For an hour and a half the bread rose in the inferno that is the Florida garage. By this point I was getting hungry, so I cut short Mark Bittman’s recommended time to do these other steps. I punched the dough down into three equally sized balls, then let them sit five minutes (rather than the recommended fifteen). I rolled them out into three ropes about 10 inches long and placed them on a greased baking sheet, connecting them at the top. I simply braided them and connected the dough again at the bottom, (they were supposed to sit in this state for 30 minutes but I couldn’t wait), brushing it with egg yolk and sprinkling coarse Kosher salt on top. In a preheated 375 degree oven I cooked the small loaf about 30 minutes, until it was golden brown and made a hollow noise when I tapped it on the bottom. Mmm. Great with dinner, can’t wait to have it again for breakfast…

Saturday, October 01, 2005

Experimenting with Quinoa

I was interested to read that quinoa (pronounced "kin-wa"), a grain from Ecuador used since the time of the Incans, was so high in protein-- up to 12 grams in a serving. It also has fiber and vitamins A & C, making it a kind of super-grain. I bought some from Whole Foods and decided to start experimenting with recipes. The first recipe I tried was a slight improvisation based on a recent article in Runner's World. It was kind of a quinoa pilaf that has a lot of vitamins and protein in it. I made it as an accompaniment to London broil, but it could have stood on its own as a filling veggie lunch.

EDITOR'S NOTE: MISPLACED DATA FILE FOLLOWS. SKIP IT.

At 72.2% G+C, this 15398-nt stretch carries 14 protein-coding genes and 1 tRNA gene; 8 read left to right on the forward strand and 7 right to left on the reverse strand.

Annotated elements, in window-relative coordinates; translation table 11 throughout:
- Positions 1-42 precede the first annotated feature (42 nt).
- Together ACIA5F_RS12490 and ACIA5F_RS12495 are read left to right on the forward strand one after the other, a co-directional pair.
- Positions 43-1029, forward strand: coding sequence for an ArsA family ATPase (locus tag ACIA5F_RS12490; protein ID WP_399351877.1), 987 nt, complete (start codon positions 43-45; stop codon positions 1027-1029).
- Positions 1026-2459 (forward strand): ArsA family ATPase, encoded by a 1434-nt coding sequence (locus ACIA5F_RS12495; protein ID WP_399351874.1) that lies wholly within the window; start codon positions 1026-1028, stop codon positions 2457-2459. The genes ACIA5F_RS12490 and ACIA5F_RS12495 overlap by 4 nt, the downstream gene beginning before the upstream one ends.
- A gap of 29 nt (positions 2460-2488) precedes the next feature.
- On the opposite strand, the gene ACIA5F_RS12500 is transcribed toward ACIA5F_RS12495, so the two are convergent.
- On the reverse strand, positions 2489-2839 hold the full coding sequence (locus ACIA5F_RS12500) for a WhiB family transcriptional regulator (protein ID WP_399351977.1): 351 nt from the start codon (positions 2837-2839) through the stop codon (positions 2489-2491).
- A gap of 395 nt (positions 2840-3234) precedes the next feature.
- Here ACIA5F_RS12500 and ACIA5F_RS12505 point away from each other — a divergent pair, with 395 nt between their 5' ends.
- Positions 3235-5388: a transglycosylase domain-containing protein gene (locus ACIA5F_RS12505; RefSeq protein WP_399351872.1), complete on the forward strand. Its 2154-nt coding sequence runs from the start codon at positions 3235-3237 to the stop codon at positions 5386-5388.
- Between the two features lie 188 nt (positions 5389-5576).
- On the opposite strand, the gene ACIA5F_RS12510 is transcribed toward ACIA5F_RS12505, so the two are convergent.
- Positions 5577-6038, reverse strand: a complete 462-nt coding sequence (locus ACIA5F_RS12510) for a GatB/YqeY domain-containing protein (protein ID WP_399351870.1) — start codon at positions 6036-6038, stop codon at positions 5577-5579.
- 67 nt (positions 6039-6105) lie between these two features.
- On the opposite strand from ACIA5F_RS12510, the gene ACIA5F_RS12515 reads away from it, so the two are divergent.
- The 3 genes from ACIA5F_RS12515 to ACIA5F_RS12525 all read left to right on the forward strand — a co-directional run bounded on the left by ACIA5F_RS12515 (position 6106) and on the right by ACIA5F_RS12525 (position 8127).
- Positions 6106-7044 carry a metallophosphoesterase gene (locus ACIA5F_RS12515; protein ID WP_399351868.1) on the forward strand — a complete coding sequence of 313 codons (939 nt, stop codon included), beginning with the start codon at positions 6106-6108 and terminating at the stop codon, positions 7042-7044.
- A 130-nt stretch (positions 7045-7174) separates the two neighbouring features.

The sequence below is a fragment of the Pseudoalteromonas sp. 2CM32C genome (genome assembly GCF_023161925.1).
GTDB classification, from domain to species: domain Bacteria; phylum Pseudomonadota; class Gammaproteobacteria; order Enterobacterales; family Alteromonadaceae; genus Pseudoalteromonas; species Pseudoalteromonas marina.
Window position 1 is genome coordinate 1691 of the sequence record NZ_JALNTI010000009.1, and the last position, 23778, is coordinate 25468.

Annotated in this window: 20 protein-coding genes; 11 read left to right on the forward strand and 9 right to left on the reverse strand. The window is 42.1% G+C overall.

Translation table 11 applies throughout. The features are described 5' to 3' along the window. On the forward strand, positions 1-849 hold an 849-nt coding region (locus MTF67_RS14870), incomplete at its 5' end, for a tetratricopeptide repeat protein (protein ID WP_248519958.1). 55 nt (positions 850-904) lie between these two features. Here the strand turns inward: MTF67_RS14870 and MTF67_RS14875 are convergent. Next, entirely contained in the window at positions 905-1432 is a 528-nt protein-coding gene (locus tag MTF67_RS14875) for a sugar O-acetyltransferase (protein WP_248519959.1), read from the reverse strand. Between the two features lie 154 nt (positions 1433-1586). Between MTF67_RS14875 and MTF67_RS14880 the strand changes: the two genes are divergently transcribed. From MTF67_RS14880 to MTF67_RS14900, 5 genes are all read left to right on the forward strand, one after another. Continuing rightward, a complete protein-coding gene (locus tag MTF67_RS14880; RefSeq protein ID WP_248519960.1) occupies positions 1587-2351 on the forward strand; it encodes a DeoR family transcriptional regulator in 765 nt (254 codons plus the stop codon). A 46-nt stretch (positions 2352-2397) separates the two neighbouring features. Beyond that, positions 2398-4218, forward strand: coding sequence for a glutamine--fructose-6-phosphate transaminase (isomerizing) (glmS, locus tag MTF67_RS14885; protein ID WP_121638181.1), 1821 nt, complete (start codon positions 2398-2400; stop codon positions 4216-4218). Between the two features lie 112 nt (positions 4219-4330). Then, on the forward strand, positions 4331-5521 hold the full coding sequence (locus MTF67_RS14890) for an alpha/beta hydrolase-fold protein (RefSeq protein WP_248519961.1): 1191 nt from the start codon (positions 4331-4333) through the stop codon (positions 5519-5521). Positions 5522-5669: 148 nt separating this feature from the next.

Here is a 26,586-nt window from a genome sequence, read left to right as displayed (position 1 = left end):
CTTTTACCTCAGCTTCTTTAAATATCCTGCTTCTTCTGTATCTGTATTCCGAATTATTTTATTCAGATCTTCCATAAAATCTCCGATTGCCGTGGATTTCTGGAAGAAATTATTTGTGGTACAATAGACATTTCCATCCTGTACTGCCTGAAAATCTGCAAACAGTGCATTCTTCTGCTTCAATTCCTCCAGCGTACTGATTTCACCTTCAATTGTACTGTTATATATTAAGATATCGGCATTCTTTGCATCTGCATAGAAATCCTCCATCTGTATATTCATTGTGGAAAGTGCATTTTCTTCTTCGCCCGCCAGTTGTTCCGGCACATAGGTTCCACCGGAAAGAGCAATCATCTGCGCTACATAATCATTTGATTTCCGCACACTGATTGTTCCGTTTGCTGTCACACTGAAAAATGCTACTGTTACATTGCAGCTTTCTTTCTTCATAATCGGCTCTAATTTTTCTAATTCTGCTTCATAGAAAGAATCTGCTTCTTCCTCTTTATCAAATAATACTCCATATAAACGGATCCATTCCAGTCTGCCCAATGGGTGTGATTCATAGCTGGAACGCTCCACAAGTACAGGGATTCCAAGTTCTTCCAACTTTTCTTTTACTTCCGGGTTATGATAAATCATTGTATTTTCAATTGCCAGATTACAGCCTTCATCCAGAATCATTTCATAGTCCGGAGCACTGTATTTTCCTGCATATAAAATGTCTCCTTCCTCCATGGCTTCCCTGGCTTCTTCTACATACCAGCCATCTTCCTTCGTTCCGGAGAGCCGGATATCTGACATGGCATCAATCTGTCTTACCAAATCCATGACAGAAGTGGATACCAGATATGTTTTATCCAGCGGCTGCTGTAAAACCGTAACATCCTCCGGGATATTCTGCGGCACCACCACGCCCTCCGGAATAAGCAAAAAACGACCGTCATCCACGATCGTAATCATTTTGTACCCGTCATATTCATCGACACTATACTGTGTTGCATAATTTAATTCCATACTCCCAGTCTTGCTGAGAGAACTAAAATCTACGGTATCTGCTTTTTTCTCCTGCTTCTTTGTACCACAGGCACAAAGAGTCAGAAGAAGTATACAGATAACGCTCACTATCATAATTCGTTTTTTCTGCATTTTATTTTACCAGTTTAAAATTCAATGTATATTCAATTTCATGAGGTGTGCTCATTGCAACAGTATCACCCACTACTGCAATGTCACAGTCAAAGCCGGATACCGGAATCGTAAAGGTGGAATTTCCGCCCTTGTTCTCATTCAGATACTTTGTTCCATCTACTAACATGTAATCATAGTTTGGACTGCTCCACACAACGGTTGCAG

First I heated a bit of olive oil in a saucepan, then sauteed 3/4 cup quinoa until it was golden and toasty. I covered this with 1 1/2 cups chicken broth and cooked it for fifteen minutes, while in another pan I sauteed a few tablespoons of onion and two garlic cloves in olive oil. At the end I added about three cups of fresh spinach and a diced plum tomato, along with a dash of salt, pepper, and cayenne pepper. When the spinach had reduced in size and the quinoa was cooked, I mixed everything together along with 1/4 cup pecorino romano cheese.

Results: I really liked the consistency, which was crunchy and fell somewhere between bulgur and couscous in appearance. The quinoa also tasted delicious. BUT-- it had a slightly weird smell to it that reminded me of cauliflower-- not entirely appealing. Sometimes I smell things that aren't there (ancient head injury, long story), so it could have been in my imagination. And my husband loved it. So I will keep experimenting and report tasty quinoa recipes as I find them, since obviously it's really good for you.

Monday, September 26, 2005

Spinach & Gruyere Quiche

Originally uploaded by rachelita2.